Safety in the Workplace: Tips to Teach Stress Reduction

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Safety in the Workplace: Tips to Teach Stress Reduction

Unlike obvious workplace hazards such as lacerations, falls and repetitive motion injuries, workers' psychological issues can be difficult to spot and are nearly always more complex to prevent. But they are no less important.

Left unchecked, workplace stress leads to missed work days, an inability to concentrate (which itself can lead to workplace injuries) and, in extreme cases, danger to other employees. As such, workplace stress is a risk like any other employee safety issue and therefore must be acknowledged and mitigated. But since OHS includes so many different responsibilities, it can be hard to know where to start with stress reduction training.

We all experience stress, and in fact, it's a healthy response to danger. Stress is what allowed our ancestors to escape or kill potential predators and survive in a difficult world. In today's workplace, stress gives us the sense of responsibility needed to meet deadlines. The feeling of stress isn't inherently bad, but when it starts to overwhelm us, leaving us feeling trapped and constantly on edge, it becomes unmanageable and a workplace hazard.

So where does this fit in with OHS goals to improve safety in the workplace? What kind of safety-in-the-workplace tips or training can counteract stress before it reaches unhealthy levels?

Stress-Reducing Safety Tips in the Workplace: What Skills Should You Teach?

1) How to Spot Signs of Stress

It's important to understand that stressors are not universal. That's what makes the issue complex. A procedure or expectation that feels perfectly normal to one employee may cause genuine and undue stress to another. After all, we have different personalities and backgrounds. Because of this, the best way to spot signs of stress is for employees to monitor their own behavior patterns.

The main thing to teach is for each person to pay attention to his or her own behavior and look for unexplained changes. Smoking a pack a day of cigarettes isn't necessarily a sign of stress for someone who has done that for years. But anyone who suddenly takes up smoking or sharply increases the amount he smokes should pay attention.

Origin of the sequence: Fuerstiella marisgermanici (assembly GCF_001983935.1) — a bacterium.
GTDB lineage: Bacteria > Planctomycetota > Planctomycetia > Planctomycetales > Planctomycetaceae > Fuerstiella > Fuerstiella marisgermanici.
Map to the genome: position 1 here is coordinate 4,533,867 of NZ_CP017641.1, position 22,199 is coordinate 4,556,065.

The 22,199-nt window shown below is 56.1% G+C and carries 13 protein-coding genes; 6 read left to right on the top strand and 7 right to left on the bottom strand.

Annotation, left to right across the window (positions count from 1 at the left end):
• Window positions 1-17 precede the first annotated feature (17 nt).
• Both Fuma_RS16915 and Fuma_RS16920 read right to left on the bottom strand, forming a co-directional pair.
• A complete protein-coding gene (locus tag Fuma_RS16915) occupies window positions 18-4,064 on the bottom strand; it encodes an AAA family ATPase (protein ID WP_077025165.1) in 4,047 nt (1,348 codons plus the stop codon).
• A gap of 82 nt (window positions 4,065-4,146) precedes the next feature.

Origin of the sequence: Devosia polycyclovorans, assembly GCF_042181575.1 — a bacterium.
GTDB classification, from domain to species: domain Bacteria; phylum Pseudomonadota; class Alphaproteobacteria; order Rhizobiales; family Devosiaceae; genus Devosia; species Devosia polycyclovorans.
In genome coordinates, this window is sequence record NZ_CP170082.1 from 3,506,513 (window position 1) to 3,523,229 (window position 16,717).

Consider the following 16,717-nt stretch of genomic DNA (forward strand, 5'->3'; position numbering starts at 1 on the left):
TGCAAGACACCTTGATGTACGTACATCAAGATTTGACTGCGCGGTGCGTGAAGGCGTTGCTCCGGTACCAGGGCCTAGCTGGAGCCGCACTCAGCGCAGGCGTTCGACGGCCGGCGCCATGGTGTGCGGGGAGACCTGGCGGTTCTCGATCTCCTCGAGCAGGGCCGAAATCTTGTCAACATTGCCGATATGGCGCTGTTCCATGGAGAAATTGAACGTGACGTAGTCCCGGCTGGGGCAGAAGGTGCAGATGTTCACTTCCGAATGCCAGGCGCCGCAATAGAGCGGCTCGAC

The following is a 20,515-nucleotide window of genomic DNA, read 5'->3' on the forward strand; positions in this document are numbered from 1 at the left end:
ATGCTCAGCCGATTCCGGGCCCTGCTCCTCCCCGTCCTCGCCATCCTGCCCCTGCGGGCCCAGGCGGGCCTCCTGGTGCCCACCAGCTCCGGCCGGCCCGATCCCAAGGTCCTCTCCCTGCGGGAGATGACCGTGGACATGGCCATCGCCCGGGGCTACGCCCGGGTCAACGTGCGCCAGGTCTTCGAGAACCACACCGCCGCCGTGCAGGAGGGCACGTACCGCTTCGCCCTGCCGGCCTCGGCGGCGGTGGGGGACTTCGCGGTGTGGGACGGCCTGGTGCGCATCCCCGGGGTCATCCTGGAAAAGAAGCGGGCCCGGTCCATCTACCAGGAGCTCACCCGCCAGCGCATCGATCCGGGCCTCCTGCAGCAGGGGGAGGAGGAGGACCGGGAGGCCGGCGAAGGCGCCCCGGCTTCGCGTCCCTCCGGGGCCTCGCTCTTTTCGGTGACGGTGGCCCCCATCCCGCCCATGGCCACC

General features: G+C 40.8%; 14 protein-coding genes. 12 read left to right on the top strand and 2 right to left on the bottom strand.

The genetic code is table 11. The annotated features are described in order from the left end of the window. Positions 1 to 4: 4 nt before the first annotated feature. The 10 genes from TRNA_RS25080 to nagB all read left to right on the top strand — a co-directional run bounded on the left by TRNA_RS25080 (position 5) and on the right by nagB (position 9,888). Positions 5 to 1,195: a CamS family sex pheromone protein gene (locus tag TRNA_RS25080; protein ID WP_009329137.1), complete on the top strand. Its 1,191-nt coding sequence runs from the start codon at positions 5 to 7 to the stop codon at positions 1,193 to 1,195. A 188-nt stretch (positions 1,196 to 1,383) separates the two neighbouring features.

Other behaviors to pay attention to include:

  • Changing sleep patterns or energy levels
  • A change in appetite
  • A noticeable rise in irritability
  • An inability to concentrate
  • Headaches, muscle tension or unexplained aches
  • Indigestion, heartburn and other digestive upsets
  • Changes in thoughts: feeling hopeless, unable to enjoy favorite activities, feeling overwhelmed

2) How to Identify Stressors

Once employees have identified stress, the next step is to narrow down possible causes for that stress. Obvious causes include a move, a death in the family, a divorce, or even happy occasions like marriage or the birth of a child. The workplace can do little to change outside stresses, but you can make employees aware of any stress-management or counseling benefits that are available to them.

If the stress is work-related, see if employees can narrow down the issue, giving them this list of common workplace stressors as a starting point.

  • Job description and roles
  • Too much or too little communication
  • Poor quality feedback
  • Lack of recognition and incentives
  • Resource scarcity (time, staff or materials)
  • Incomplete training
  • Changing roles
  • Not feeling heard or validated
  • Personality or work style clashes with co-workers

3) Strategies to Manage Stress

Once the stressor is identified, sometimes the solution becomes obvious. Other times, it's more complex. While each situation is different, here are some things you and your employees can do to encourage a stronger safety culture.

 

What Can Employees Do?

  • Access whatever counseling is available to them
  • Communicate the issue clearly with a manager, including offering two or three workable solutions
  • Decide whether their current role is really suited to them, and if not, where else they might better fit in
  • Identify areas where they need more training
  • Take responsibility for guiding change

 

What can you do?

  • Encourage clear communication, expectations and roles for everyone
  • Ask for management to give meaningful and helpful feedback to workers and let them grow in their roles and responsibilities
  • Make sure the training process for new employees gives clear and realistic expectations
  • Show appreciation for employees who meet and exceed their work expectations
  • Help management consider the role of their decisions in creating or reducing overall work stress. Present this as a health and safety issue.
  • Look for additional resources to help you in this role. There are plenty of good starting points online.

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Topics: Safety Tips, Safety Training, Safety Culture

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